The long-awaited separation of Wadsworth Bypass from the railroad tracks and Grandview Avenue commenced at 10:30 a.m. this morning.
Vintage automobiles representing every decade since the 1910s carried dignitaries including Colorado Department of Transportation (CDOT) Executive Director Tom Norton and members of the Arvada City Council across Wadsworth Bypass on Grandview Avenue, marking a ceremonial “last turning of the traffic signal” at that intersection. When the vehicles had crossed, traffic engineers “darkened” the signal; Wadsworth Bypass will no longer be accessible from Grandview Avenue as a result of the grade separation project.
“This is a momentous day, not only for Arvada but for the northwest metropolitan area,” stated Arvada Mayor Ken Fellman at the ceremony. “This project is going to make a huge and positive impact on transportation. With an average of five trains per day, creating as much as a 20-minute traffic delay each time, this at-grade crossing is not only inconvenient, it’s a public safety nightmare waiting to happen.”
Once completed, the project will alleviate the traffic problems that occur every time a train crosses at Wadsworth Bypass. The project will lower Wadsworth Bypass by nearly 25 feet, creating a bridge overhead for the railroad tracks and also a bridge for Grandview Avenue. In addition to accommodating the Burlington Northern tracks and Grandview Avenue, the project will also create a pedestrian plaza on the north side of Grandview Avenue and will be designed to allow for the future FasTracks light rail project.
"Before I was even sworn in as a Member of Congress, I met with the City leaders in Arvada to find out what I could do to help them at the Federal level. They told me funding for the Grandview grade separation,” said Congressman Bob Beauprez. “So I am enormously pleased to see this day finally come. Not only will this make traffic run more smoothly, public safety will be greatly enhanced as well.”
Construction, expected to last approximately 18 months, is under CDOT’s jurisdiction. CDOT and Arvada have worked together closely over the past several years to complete project studies and design work and ensure that the needs of the Arvada community are met. The current estimated cost of the project, including design, property acquisition, and construction, is approximately $30 million. Funding has been secured from a number of sources, including $19 million in Federal and State formula funds, $6 million from Arvada, and $5.7 million in Federal earmarks.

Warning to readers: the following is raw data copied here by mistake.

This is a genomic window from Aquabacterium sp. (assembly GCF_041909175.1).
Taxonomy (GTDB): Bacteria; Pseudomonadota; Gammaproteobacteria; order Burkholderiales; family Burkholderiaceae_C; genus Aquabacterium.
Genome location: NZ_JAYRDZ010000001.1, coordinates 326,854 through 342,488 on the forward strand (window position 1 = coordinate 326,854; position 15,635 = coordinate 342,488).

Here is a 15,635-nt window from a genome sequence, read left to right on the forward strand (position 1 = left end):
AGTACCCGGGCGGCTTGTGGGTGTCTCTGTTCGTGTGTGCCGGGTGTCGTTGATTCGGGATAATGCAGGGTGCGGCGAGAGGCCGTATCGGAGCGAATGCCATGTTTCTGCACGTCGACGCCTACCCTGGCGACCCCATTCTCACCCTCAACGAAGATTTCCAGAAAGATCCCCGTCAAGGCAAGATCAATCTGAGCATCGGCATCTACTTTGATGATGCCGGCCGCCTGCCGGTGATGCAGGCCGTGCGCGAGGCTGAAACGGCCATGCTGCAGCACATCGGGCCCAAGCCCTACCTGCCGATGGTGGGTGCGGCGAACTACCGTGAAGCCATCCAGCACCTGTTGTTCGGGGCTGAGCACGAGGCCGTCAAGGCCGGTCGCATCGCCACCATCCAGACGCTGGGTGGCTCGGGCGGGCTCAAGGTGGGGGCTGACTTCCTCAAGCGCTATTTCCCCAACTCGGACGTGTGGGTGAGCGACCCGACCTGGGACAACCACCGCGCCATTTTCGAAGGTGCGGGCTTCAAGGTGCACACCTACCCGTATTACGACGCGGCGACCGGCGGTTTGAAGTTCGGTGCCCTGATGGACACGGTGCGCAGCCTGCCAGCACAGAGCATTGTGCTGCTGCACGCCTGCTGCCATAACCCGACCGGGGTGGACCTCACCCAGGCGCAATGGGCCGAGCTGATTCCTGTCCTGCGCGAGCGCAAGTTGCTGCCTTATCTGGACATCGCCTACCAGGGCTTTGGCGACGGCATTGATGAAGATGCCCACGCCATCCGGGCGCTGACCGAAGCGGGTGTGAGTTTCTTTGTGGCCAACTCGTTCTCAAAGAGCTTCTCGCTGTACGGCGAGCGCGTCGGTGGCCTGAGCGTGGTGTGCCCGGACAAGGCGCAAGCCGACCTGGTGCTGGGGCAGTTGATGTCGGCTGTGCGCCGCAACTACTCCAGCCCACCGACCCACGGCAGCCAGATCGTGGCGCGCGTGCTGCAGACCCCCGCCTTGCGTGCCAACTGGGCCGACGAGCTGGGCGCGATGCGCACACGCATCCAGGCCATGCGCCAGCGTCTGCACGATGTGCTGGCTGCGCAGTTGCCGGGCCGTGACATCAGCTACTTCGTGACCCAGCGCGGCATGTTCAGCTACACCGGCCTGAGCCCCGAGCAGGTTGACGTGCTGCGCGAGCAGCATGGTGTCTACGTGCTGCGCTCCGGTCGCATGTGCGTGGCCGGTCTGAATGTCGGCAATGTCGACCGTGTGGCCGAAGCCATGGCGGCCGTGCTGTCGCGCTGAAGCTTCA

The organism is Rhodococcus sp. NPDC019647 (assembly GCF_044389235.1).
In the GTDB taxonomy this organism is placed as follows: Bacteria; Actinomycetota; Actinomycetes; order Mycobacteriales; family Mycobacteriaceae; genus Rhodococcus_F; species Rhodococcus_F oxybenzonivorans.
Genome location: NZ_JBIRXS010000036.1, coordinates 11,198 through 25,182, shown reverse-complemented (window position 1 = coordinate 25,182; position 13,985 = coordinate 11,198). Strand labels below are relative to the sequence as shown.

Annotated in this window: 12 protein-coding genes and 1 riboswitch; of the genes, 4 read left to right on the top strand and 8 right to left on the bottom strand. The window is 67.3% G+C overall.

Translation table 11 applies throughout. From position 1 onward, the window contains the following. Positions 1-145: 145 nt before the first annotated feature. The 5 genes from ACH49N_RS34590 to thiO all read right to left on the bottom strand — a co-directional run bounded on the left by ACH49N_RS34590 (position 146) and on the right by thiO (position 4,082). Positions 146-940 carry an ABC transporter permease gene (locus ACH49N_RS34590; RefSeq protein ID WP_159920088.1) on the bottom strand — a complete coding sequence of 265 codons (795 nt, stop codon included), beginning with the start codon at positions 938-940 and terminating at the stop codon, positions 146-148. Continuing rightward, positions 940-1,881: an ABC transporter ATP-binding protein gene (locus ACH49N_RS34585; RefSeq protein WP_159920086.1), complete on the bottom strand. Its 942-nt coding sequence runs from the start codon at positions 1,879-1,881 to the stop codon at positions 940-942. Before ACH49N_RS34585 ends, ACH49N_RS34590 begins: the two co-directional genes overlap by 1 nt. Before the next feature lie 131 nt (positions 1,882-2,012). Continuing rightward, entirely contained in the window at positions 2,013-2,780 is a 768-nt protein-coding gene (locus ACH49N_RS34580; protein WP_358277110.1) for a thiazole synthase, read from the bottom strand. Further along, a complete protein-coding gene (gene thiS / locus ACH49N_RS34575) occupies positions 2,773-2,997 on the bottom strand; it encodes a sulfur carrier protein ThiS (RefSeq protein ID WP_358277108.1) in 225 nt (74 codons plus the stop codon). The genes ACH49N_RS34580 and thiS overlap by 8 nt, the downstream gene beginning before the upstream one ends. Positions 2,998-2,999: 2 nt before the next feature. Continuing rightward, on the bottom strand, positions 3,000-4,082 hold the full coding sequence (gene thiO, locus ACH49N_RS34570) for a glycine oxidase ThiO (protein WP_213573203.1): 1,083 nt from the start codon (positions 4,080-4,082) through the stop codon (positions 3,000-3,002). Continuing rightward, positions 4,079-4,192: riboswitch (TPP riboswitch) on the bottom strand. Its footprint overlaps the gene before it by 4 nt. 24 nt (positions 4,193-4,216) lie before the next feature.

“We're very pleased to see this project finally begin. It's been difficult to fully fund this project but ultimately it’s the partnership between the federal, state, and local government that brought this project to fruition,” said CDOT Executive Director Tom Norton. “We especially want to acknowledge the efforts of Congressman Bob Beauprez who secured $5.7 million for the project, nearly one-third of the total cost of construction.”
During construction, traffic on the Wadsworth Bypass will be temporarily detoured to a new roadway that will be built along the west side of the existing road. The detour will maintain three lanes of traffic in both directions, but access to Wadsworth Bypass from Grandview Avenue will be permanently closed at the start of the project. Delays may occur so alternate routes may be advised. The final project with all landscape and architectural enhancements is expected to be completed by August 2008.
In the early 1900s, an interurban trolley line serving the Leyden mine area was built where Wadsworth Bypass exists today. In fact, the line was grade separated from the rail line that existed along what is today the Burlington Northern and Santa Fe track. The 1902 photograph attached to this press release shows the first cut being constructed.
In the 1950s, the Colorado State Highway Department built Wadsworth Bypass and filled in the cut for the new roadway. Over time, however, the volume of traffic on Wadsworth has increased dramatically. The impact of an at-grade railroad crossing at this location has become unacceptable. An average of five trains per day cross Wadsworth Bypass—several during peak traffic periods—stopping traffic for eight to ten minutes, with a traffic “recovery” period lasting as long as 20 minutes. Given that over 50,000 vehicles travel through the area each day, it is estimated that a total of 40 hours of vehicle delay occurs with each train passage, or 24,100 vehicle delay hours annually.
Participating Vehicles at ‘Groundbreaking Ceremony':
1914 Model T Roadster: Don Whissen
1923 Ford Model T touring car: Dana and Rick Holdaway
1939 Ford Tu-Dor standard: Craig Kocian
1940 Ford Deluxe Tu-Dor sedan: Keith Lemons
1952 Chevy Pickup: Daryl Saccomano
1965 Mustang Convertible: Bryan Archer
1970 Chevy Camaro: Adam Quintana
1982 Corvette: John Harper
1995 Hummer: Dave Breggin of BlueHummer Outfitters
2003 Mustang Convertible: Arvada City Councilmember Lorraine Anderson